My interest in making art quilts was jump-started by seeing my dear friend Sara take a variety of patterned fabrics, cut them into pieces and combine them in such an artistic way. As a life-long ...
My interest in making art quilts was jump-started by seeing my dear friend Sara take a variety of patterned fabrics, cut them into pieces and combine them in such an artistic way. As a life-long sewer (having experienced my first sewing triumph with a skating skirt I made in Girl Scouts), I took to quilting quickly. One of the great thrills with this art form is that my options are as infinite as those of a painter working on canvas – landscapes, portraits, geometric patterns, abstract impressions, etc. I enjoy both the deep American roots of traditional quilting and the unlimited possibilities today's art quilts present. Combining elements of both extremes is great fun, as I often use contemporary fabrics in century-old traditional quilt patterns.
My art quilts have been on display in multiple art shows and quilt shows as well as more than a dozen times in national quilt magazines ("Quilters Newsletter" magazine and "Quiltmaker") and in one book (Ricky Tims' "Kool Kaleidoscopes").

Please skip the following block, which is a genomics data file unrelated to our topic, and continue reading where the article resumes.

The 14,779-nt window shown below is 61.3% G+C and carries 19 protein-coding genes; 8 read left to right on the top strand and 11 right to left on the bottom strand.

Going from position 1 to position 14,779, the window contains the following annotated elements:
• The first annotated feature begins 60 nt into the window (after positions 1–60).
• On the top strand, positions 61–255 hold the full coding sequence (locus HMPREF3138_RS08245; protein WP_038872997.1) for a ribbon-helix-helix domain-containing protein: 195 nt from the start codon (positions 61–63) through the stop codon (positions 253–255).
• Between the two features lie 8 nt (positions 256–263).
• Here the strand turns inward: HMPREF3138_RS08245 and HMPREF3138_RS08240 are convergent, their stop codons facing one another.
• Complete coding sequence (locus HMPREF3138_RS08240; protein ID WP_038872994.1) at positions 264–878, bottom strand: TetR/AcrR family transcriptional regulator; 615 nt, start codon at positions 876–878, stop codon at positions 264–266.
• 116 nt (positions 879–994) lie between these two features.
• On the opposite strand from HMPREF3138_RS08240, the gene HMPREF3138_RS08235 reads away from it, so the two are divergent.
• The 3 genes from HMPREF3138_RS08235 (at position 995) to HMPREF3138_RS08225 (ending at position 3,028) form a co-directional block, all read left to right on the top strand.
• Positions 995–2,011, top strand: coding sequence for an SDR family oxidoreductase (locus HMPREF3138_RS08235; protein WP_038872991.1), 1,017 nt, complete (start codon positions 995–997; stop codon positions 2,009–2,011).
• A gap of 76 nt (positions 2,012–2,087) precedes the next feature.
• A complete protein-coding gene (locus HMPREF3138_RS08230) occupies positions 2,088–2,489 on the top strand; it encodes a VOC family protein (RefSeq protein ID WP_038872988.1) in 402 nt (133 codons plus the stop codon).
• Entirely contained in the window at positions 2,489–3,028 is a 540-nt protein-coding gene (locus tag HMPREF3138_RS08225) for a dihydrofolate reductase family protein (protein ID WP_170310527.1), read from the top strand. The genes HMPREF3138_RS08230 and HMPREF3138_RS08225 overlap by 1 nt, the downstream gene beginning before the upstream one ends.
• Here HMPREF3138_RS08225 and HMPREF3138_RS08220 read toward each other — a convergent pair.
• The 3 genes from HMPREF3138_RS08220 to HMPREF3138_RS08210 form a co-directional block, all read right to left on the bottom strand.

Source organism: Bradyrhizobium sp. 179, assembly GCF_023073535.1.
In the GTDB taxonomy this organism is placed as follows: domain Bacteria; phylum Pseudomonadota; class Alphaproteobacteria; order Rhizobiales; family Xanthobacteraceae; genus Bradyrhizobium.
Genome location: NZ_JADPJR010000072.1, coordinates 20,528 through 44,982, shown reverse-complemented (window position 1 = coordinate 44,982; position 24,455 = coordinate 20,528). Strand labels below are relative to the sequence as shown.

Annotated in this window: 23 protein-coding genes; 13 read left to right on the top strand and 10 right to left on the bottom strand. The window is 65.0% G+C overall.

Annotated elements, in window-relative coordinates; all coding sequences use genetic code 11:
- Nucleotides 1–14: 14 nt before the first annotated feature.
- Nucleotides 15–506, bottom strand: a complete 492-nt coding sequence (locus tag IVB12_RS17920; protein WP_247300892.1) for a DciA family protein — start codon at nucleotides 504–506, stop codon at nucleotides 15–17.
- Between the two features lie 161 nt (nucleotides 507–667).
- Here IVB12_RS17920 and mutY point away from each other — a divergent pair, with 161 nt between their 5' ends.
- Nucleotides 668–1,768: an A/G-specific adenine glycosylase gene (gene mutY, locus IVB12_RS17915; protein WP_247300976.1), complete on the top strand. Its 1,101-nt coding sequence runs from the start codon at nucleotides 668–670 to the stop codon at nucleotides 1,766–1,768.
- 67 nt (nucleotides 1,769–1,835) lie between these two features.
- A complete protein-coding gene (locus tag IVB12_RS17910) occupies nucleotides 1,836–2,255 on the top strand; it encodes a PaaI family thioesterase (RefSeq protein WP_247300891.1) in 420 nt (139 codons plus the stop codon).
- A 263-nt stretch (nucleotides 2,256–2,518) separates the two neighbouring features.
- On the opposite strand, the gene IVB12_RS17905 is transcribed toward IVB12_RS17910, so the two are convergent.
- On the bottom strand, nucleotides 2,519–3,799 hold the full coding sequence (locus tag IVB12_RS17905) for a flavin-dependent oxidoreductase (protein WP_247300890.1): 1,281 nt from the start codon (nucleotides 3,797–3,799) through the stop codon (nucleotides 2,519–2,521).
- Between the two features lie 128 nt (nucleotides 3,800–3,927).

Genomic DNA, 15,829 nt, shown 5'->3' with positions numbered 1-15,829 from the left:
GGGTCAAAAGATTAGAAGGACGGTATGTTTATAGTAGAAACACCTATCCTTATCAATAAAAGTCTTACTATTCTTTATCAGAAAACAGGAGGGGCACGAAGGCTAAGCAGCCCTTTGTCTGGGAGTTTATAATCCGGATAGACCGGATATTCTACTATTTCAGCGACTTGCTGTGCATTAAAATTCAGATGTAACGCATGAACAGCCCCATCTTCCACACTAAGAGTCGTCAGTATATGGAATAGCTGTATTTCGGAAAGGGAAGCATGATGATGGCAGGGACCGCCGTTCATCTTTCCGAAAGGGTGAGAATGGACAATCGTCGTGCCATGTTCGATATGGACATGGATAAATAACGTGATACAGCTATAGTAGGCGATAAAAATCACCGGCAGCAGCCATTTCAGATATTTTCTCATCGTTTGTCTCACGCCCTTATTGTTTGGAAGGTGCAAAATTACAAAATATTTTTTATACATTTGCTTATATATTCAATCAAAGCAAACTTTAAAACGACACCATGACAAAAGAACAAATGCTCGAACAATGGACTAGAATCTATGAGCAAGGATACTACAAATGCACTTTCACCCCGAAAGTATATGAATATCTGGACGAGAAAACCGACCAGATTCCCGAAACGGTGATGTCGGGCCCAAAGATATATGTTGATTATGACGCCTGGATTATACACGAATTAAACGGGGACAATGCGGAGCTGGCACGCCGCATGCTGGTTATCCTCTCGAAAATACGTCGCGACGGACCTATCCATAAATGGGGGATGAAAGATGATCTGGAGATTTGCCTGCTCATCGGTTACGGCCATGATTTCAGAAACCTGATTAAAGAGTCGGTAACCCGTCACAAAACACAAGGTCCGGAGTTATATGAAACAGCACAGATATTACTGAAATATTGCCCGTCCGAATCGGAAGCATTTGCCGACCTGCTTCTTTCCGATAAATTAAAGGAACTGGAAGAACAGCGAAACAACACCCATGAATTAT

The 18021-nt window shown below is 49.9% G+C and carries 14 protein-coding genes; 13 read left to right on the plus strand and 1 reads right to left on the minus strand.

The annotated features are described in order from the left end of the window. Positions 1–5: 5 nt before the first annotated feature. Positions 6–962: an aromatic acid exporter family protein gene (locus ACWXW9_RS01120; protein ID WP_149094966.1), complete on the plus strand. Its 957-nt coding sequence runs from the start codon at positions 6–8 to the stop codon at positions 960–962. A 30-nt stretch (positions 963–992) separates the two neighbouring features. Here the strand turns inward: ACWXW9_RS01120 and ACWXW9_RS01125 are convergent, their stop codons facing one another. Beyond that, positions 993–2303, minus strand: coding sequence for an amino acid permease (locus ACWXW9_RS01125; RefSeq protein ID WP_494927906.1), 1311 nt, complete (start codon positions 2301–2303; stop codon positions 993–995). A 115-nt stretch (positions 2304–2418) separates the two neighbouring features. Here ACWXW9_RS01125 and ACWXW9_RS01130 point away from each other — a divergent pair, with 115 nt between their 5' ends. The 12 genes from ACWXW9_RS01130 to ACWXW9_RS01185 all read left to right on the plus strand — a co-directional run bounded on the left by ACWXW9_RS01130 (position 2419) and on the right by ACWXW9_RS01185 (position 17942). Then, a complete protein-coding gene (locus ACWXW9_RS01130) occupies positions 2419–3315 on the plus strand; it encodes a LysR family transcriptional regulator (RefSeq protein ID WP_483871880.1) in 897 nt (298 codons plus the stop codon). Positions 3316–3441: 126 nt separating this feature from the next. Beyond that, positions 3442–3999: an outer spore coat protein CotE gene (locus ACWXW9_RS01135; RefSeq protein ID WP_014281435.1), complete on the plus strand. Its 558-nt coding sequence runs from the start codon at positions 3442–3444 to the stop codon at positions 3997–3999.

While I have no formal art training, I have taken some wonderful classes over the years. However I know my greatest learning has come in the estimated 10,000+ hours I’ve spent making more than 100 art quilts to date. And it’s exciting to realize that there seems to be no end to this learning curve.
To see more of my work, please visit www.tinacurran.com and/or tinacurran.etsy.com.
As a big fan of fabrics with bright colors and fun patterns, I designed this quilt to celebrate them. And using patterned black and white fabrics really make the colors pop. This would be a fun addition to the decor in any kids room -- or a wonderful lap-sized quilt to be cuddled by someone.